Meal Plan & Tips to Eat Dairy-Free while Breastfeeding
What should I know about being dairy-free while breastfeeding?
Learn the difference between lactose intolerance and a cow’s milk protein allergy
Understand what nutrients dairy provides, and how to get them from other sources
Get meal and snack ideas for dairy-free eating
Going dairy-free is often a choice not easily made. Some people who are breastfeeding may avoid dairy if they are lactose intolerant or have a milk protein allergy. Others who are breastfeeding may avoid dairy if their baby has been diagnosed with a cow’s milk protein allergy. Additionally, dairy may sometimes be avoided as a personal preference.
Going dairy-free may seem daunting, but it doesn’t have to mean losing out on vital nutrients.
What is Lactose Intolerance?
Lactose is the natural sugar (carbohydrate) found in all mammalian milk, including breastmilk.1 Lactase is the enzyme that helps break down lactose during digestion. This enzyme is made in abundance during infancy so that all mammals, including human babies, can digest their mother’s milk well.
For this reason, lactose intolerance is very rare among babies and children under the age of 5 years.2
After the toddler years, lactase enzyme production slowly begins to reduce for some people, causing lactose intolerance.2
In the rare case that a baby may have lactose intolerance, symptoms may include:
Symptoms usually show up between 30 minutes and 2 hours after having dairy.14
What is a cow’s milk protein allergy?
A cow’s milk protein allergy is when the body’s immune system reacts to the protein in cow’s milk, which causes an allergic reaction.3 This allergy is one of the most common among children and affects 1 to 3% of young children around the world.4 The good news is that most kids will grow out of this allergy as they get a bit older.4,5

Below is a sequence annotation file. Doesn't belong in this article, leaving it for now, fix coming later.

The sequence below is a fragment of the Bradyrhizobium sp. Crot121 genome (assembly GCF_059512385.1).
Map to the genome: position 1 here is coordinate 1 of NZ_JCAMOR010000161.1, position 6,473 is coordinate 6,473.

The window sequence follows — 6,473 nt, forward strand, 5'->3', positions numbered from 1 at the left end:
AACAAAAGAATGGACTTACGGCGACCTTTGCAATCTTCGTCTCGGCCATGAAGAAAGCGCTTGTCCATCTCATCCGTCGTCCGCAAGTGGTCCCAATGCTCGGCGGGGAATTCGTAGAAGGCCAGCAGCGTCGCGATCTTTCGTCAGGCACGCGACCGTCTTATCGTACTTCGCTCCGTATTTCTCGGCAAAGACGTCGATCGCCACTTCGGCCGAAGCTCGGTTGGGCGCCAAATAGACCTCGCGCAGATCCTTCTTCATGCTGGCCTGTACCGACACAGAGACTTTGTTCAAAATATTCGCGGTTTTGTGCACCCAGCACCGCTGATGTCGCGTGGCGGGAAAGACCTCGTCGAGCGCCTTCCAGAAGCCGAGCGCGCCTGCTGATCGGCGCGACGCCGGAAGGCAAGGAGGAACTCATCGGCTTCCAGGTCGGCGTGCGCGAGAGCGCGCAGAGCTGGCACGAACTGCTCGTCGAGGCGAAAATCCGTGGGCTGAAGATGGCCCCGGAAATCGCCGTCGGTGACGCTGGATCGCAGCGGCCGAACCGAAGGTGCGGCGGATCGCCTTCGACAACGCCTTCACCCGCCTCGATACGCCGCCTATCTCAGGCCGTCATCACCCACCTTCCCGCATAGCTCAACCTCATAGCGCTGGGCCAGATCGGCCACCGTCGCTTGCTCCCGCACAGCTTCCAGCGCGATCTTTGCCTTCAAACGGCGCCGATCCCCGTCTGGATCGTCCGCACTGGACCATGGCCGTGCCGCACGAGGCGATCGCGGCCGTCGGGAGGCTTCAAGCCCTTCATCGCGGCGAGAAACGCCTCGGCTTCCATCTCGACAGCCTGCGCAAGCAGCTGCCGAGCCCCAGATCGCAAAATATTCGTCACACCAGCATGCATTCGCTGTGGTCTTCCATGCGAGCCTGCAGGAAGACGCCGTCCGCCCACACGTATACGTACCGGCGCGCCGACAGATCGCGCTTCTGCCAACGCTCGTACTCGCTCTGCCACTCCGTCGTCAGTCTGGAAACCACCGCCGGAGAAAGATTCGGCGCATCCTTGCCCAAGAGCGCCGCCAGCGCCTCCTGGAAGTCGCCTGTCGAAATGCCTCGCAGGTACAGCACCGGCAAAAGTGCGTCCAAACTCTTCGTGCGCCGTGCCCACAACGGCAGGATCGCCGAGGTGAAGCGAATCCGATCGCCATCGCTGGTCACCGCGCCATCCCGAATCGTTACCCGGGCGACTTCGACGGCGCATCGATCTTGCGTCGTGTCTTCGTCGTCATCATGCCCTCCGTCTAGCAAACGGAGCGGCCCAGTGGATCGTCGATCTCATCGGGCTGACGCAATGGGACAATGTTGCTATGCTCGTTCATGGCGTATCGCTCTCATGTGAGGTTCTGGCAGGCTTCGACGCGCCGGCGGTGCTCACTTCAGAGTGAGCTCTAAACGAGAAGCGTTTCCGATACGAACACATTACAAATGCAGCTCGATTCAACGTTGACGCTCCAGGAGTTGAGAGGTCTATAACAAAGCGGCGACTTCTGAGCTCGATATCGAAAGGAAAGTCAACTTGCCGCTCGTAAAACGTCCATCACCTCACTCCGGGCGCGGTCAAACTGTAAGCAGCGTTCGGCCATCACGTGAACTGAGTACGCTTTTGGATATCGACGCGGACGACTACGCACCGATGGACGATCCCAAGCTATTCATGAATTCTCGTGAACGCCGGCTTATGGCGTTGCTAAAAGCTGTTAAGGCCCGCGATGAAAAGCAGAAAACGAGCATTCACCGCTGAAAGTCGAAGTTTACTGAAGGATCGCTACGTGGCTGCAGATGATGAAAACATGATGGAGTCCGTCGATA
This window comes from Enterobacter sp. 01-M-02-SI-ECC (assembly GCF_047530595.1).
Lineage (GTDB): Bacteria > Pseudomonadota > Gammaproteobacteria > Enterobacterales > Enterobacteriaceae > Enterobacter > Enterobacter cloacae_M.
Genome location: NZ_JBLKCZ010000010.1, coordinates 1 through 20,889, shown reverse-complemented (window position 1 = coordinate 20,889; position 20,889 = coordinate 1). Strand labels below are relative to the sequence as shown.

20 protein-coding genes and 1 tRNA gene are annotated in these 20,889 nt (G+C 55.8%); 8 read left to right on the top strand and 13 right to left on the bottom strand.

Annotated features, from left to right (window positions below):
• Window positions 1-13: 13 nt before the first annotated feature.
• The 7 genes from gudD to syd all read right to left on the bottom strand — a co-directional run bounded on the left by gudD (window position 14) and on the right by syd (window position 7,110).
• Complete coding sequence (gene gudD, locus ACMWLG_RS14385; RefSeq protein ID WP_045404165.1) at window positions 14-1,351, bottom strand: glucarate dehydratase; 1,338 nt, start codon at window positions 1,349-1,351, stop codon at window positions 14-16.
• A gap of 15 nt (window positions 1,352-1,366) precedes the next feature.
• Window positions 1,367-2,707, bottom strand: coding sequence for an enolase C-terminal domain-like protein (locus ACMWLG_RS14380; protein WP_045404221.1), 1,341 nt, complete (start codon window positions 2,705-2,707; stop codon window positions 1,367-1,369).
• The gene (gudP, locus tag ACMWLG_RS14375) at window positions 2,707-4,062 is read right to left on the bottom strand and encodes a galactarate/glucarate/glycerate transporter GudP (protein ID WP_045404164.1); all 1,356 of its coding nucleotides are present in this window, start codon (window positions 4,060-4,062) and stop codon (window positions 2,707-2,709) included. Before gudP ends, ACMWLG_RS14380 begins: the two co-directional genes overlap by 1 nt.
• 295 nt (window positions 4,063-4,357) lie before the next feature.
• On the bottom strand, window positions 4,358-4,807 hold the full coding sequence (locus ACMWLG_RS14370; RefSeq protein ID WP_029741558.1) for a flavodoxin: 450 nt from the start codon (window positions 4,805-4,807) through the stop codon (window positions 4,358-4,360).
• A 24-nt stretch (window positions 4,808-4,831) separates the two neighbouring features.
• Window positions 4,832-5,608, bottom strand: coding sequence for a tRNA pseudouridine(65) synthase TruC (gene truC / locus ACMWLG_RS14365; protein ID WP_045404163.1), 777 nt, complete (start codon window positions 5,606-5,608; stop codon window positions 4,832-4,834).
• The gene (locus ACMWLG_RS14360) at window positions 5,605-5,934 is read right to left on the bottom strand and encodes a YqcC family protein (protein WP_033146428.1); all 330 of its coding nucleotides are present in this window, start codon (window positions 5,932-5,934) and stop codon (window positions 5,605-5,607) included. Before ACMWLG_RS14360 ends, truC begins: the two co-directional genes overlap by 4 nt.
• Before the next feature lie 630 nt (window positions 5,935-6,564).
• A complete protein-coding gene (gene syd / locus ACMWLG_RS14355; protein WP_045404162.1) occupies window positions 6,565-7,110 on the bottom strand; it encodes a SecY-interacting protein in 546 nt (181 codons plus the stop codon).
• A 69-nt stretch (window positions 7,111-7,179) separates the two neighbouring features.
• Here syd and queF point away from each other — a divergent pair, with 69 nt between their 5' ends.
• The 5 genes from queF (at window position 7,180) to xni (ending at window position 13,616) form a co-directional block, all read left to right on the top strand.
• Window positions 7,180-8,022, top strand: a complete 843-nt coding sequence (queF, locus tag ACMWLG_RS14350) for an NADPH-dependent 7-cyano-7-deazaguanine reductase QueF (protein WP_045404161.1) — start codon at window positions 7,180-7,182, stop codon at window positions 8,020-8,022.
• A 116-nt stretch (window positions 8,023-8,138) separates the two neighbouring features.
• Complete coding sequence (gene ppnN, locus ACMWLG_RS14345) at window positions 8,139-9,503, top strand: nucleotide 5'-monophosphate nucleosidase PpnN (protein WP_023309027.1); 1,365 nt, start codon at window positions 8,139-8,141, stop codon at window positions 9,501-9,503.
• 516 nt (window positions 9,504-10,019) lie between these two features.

You can still breastfeed a baby who has a cow’s milk protein allergy as long as you avoid all foods that have cow’s milk protein in them (which includes all dairy ingredients).
Symptoms of a cow’s milk protein allergy
Reactions usually happen within 1 to 2 hours after being exposed to cow’s milk protein, whether from breastmilk or from eating it in a meal.10 Reactions may range from mild to life-threatening.
In babies, symptoms of a milk protein allergy may include:
Gassiness, bloating, discomfort
Blood or mucous in the stool
Always chat with your or your baby’s health care provider if you are concerned about a milk protein allergy or lactose intolerance.
Getting the right nutrition while eliminating dairy
If you must take dairy out of your diet, there are many foods that can supply the important nutrients that dairy provides, such as calcium, and when fortified, vitamin D.7
Calcium: Non-dairy food sources rich in calcium include fortified plant-based milk alternatives and cereals, leafy green vegetables, broccoli, chia seeds, and soy and pinto beans.8
Vitamin D: While there are not as many foods abundant in vitamin D, sources of this nutrient include oily fish (salmon, tuna, sardines, mackerel) as well as fortified cereals and plant-based milk alternatives.9 Egg yolks from hens fed vitamin D-enriched feed is also a source.
If fortified dairy products were your primary source of vitamin D, know that dairy alternatives, such as plant-based milk alternatives, are often fortified with vitamin D as well. Be sure to check the label to see if the product you are choosing is fortified with this nutrient.
What foods contain dairy?